Nigeria and other developing countries may lag behind over funding constraints As the global campaign over cleaner energy gains momentum.
Secretary General of the Organisation of Petroleum Exporting Countries (OPEC), Mr. Mohammed Sanusi Barkindo, gave the hint at the Ministerial Roundtable on Energy, Climate and Sustainable Development in Vienna, Austria.
According to report, about $15 trillion is the amount of money to be invested in new power capacity globally over the next three decades.
further analysis reveals that between 2020 and 2050, another $14 trillion will be invested in the grid, likely to adapt it for a surge in solar and renewable power deployments, which, according to the analysis, will constitute 56 per cent of total global generation capacity by 2050.
Barkindo, at the 1st high-level meeting of the OPEC-Africa energy dialogue, stated that with energy poverty in the continent, COVID-19 also serves as a vivid reminder of the need for deeper cooperation to prioritize energy access, to strengthen community resilience and to be able to use global energy resources to support the continent’s developmental aspirations and economic growth.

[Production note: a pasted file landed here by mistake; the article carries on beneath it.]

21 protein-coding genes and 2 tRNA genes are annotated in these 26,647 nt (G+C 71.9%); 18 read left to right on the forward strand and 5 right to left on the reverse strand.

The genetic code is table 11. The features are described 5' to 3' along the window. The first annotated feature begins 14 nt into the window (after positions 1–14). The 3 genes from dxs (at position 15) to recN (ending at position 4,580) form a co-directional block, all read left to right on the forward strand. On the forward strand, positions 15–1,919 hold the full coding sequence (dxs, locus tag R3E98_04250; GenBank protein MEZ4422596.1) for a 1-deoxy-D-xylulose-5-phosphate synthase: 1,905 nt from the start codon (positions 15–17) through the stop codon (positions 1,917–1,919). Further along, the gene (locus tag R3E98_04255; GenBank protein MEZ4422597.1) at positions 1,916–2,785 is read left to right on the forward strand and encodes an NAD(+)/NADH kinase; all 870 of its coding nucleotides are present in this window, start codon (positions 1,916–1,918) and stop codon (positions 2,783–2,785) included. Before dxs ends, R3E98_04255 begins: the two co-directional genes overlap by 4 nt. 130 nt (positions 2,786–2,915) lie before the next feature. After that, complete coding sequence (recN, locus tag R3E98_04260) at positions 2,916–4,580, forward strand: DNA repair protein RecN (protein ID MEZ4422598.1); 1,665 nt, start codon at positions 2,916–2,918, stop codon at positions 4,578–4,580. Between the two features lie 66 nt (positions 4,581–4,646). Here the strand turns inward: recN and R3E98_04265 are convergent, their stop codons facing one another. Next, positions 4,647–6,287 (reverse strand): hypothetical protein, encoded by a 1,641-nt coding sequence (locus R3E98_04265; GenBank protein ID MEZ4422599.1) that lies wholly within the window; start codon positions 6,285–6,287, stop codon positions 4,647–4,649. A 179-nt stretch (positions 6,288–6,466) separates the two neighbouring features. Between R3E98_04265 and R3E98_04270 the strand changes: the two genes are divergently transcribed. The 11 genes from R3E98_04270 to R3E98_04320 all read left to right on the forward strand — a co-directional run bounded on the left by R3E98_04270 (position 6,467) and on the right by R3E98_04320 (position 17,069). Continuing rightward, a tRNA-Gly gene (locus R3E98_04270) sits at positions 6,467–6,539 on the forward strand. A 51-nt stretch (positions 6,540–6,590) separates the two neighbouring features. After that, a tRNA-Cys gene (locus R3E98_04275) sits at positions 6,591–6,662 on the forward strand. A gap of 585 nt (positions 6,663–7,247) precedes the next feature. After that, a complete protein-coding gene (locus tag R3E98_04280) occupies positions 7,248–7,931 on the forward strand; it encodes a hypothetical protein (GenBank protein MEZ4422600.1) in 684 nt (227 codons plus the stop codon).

“Thus, going forward, OPEC will continue to advocate a balanced and inclusive energy transition that promotes all energy sources and prioritizes the investment needs of Africa”, he said.
Barkindo also noted that one major issue looming in the long-term horizon is the lack of adequate industry investment.
“Our 2020 World Oil Outlook estimates that $12.6 trillion will be required between now and 2045 in the upstream, midstream and downstream. We must continue to advocate a turnaround in this very upsetting trend. The very future of our industry is at stake. The fact is that oil and gas will continue to be a vital part of the energy needs to ensure future demand is met, and thus policies must change in this regard.
“Another issue of utmost concern in Africa is the scourge of energy poverty, which continues to impact millions across the continent. According to OPEC data, an estimated 47 per cent of the population in sub-Saharan Africa has no electricity and approximately 85 per cent of people lack access to clean fuels and technologies for cooking. Considering the richness of the continent’s resources, both conventional and renewable, this is simply hard to accept; he said.